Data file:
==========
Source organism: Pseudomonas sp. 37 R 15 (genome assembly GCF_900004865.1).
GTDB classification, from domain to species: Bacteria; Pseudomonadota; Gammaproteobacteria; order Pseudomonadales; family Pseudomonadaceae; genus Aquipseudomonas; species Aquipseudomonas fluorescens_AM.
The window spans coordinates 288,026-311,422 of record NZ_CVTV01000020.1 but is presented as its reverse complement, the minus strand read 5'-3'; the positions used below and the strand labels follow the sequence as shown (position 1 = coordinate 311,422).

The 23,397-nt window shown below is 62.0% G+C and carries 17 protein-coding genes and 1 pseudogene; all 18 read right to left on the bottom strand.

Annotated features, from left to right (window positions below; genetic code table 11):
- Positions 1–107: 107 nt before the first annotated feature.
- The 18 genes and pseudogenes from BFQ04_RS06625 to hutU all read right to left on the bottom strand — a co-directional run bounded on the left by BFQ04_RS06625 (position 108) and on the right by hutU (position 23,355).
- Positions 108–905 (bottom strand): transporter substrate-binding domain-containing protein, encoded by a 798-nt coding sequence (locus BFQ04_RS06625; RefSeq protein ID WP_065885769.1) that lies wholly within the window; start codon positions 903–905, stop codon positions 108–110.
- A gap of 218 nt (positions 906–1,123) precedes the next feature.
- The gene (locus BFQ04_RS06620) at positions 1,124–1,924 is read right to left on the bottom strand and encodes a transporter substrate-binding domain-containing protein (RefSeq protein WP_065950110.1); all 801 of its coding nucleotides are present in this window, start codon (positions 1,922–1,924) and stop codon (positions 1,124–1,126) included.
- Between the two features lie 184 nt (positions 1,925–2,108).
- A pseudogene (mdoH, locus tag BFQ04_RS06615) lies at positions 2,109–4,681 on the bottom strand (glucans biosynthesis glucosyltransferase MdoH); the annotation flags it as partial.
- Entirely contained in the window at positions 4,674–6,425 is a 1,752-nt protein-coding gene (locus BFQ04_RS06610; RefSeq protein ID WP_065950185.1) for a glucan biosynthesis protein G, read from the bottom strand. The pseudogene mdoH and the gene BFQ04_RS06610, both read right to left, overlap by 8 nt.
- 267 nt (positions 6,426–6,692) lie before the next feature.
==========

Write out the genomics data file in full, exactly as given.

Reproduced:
Source organism: Pseudomonas sp. 37 R 15 (genome assembly GCF_900004865.1).
GTDB classification, from domain to species: Bacteria; Pseudomonadota; Gammaproteobacteria; order Pseudomonadales; family Pseudomonadaceae; genus Aquipseudomonas; species Aquipseudomonas fluorescens_AM.
The window spans coordinates 288,026-311,422 of record NZ_CVTV01000020.1 but is presented as its reverse complement, the minus strand read 5'-3'; the positions used below and the strand labels follow the sequence as shown (position 1 = coordinate 311,422).

The 23,397-nt window shown below is 62.0% G+C and carries 17 protein-coding genes and 1 pseudogene; all 18 read right to left on the bottom strand.

Annotated features, from left to right (window positions below; genetic code table 11):
- Positions 1–107: 107 nt before the first annotated feature.
- The 18 genes and pseudogenes from BFQ04_RS06625 to hutU all read right to left on the bottom strand — a co-directional run bounded on the left by BFQ04_RS06625 (position 108) and on the right by hutU (position 23,355).
- Positions 108–905 (bottom strand): transporter substrate-binding domain-containing protein, encoded by a 798-nt coding sequence (locus BFQ04_RS06625; RefSeq protein ID WP_065885769.1) that lies wholly within the window; start codon positions 903–905, stop codon positions 108–110.
- A gap of 218 nt (positions 906–1,123) precedes the next feature.
- The gene (locus BFQ04_RS06620) at positions 1,124–1,924 is read right to left on the bottom strand and encodes a transporter substrate-binding domain-containing protein (RefSeq protein WP_065950110.1); all 801 of its coding nucleotides are present in this window, start codon (positions 1,922–1,924) and stop codon (positions 1,124–1,126) included.
- Between the two features lie 184 nt (positions 1,925–2,108).
- A pseudogene (mdoH, locus tag BFQ04_RS06615) lies at positions 2,109–4,681 on the bottom strand (glucans biosynthesis glucosyltransferase MdoH); the annotation flags it as partial.
- Entirely contained in the window at positions 4,674–6,425 is a 1,752-nt protein-coding gene (locus BFQ04_RS06610; RefSeq protein ID WP_065950185.1) for a glucan biosynthesis protein G, read from the bottom strand. The pseudogene mdoH and the gene BFQ04_RS06610, both read right to left, overlap by 8 nt.
- 267 nt (positions 6,426–6,692) lie before the next feature.